One Weekend Remains on Hastings Racing Calendar
Vancouver, B.C. (Oct. 10, 2016) – While her owner was back in Edmonton preparing for a race of another nature, Yukon Belle was in cruise control in winning the $75,000 Fantasy Stakes for two-year-old fillies at Hastings Racecourse on Thanksgiving Monday afternoon.
With the Edmonton Oilers about to launch their 2016-17 NHL season at home against the Calgary Flames this week, Burnaby-born centre Ryan Nugent-Hopkins was muscling through the final stages of training camp.
“You can rest assured, though, that he was watching Yukon Belle on a television screen somewhere,” his dad Roger said from the winner’s circle.
Trained by Barbara Heads and ridden by Antonio Reyes, Yukon Belle broke sharply from the rail and never looked back in a gate-to-wire finish over 1 1/16 miles in a final time of 1:45.29. “She trained well for this race and looked ready,” Heads said.
Yukon Belle, paying $4.20, $2.50, $2.10, dictated the pace throughout and drew clear with an impressive 2 ½ length victory to end a two-race winning streak by runner-up Daz Lin Dawn. Yukon Belle had earlier won the $50,000 CTHS Sales stakes in her debut on Aug. 26.
There was a mild upset in Monday’s co-feature when Strate Remark, trained by Cindy Krasner and ridden by Denis Araujo went wire-to-wire in the $75,000 Ascot Graduation for two-year-olds. “He settled down right from the start and stayed calm throughout the race,” Araujo said. “I knew he had a lot left in him at the far turn.”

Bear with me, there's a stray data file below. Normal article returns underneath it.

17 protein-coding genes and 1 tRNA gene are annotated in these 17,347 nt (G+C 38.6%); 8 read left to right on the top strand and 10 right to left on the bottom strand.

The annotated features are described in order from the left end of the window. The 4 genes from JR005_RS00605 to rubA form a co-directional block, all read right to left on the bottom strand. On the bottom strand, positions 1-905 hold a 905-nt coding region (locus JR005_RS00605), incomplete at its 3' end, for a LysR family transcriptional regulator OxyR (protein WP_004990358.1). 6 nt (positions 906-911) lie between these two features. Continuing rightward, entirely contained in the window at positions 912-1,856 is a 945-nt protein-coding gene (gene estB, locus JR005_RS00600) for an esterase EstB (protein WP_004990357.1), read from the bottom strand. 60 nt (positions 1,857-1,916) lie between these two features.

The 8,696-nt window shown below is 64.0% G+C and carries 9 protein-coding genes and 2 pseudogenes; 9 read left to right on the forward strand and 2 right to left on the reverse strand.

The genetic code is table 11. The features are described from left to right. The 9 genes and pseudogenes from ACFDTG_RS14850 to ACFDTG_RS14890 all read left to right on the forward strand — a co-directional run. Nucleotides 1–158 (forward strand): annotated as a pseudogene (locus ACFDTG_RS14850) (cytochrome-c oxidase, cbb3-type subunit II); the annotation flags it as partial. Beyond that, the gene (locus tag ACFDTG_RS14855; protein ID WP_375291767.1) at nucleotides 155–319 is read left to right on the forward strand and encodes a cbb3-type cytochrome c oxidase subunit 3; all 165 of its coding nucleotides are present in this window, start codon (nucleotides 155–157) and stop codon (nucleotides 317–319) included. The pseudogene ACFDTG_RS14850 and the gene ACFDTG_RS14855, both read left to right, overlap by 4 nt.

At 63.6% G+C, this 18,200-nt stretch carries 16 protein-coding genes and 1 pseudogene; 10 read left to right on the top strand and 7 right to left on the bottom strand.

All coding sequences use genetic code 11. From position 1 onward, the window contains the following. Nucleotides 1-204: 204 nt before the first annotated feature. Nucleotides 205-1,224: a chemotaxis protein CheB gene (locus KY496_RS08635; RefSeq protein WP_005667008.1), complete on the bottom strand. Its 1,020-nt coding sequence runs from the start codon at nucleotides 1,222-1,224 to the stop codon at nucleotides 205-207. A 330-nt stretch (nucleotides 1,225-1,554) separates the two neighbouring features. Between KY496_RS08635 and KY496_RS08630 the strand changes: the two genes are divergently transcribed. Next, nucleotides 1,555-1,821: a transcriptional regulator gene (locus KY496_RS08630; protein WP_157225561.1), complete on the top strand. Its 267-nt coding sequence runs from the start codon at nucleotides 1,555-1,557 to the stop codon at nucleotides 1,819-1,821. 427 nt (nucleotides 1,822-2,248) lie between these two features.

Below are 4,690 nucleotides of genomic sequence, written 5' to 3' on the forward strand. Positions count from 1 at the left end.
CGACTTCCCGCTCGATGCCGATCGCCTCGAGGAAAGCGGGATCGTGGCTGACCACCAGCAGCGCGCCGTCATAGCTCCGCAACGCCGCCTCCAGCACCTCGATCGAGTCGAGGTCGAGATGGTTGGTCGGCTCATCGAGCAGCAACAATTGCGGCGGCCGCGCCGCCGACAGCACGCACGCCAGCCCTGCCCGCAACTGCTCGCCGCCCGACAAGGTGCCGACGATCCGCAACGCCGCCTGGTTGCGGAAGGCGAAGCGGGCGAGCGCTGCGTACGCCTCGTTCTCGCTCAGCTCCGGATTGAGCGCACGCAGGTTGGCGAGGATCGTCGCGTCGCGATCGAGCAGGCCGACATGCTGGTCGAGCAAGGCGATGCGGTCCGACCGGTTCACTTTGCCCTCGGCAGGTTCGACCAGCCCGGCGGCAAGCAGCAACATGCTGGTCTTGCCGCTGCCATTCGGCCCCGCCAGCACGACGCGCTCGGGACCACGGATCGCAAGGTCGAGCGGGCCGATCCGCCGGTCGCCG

Strate Remark won it comfortably by 5 ½ lengths in a final time of 1:45.43, paying $10.40, $5.40, $4.40.
There is just one weekend of live racing left on the 2016 thoroughbred season at Hastings Racecourse with start times on both Saturday and Sunday at 1:50 p.m. The two remaining stake races of the season are for B.C. and Washington sired or breds: the $50,000 BC Cup Classic for three-year-olds and up as well as the $50,000 BC Cup Distaff for fillies and mares three-years-old and up.
Alice B. Toklas
Terry Hamilton’s Heart to Heart set the pace in the $200,000 Knickerbocker GIIIT at Belmont Park, Monday October 10, 2016 as he jumped out to the front early and led all the way, easily holding off runner-up Jay Gatsby by a half-length with Irad Ortiz Jr. aboard for conditioner Brian Lynch finishing the 1 1/8 miles on yielding turf in 1:50.62.
Down in Newfoundland, we can hardly sleep for wondering when St. Pierre and Miquelon are going to invade.
Canada is like an old cow. The West feeds it. Ontario and Quebec milk it. And you can well imagine what it’s doing in the Maritimes.
Gentlemen, we all must realize that neither side has any monopoly on sons of bitches.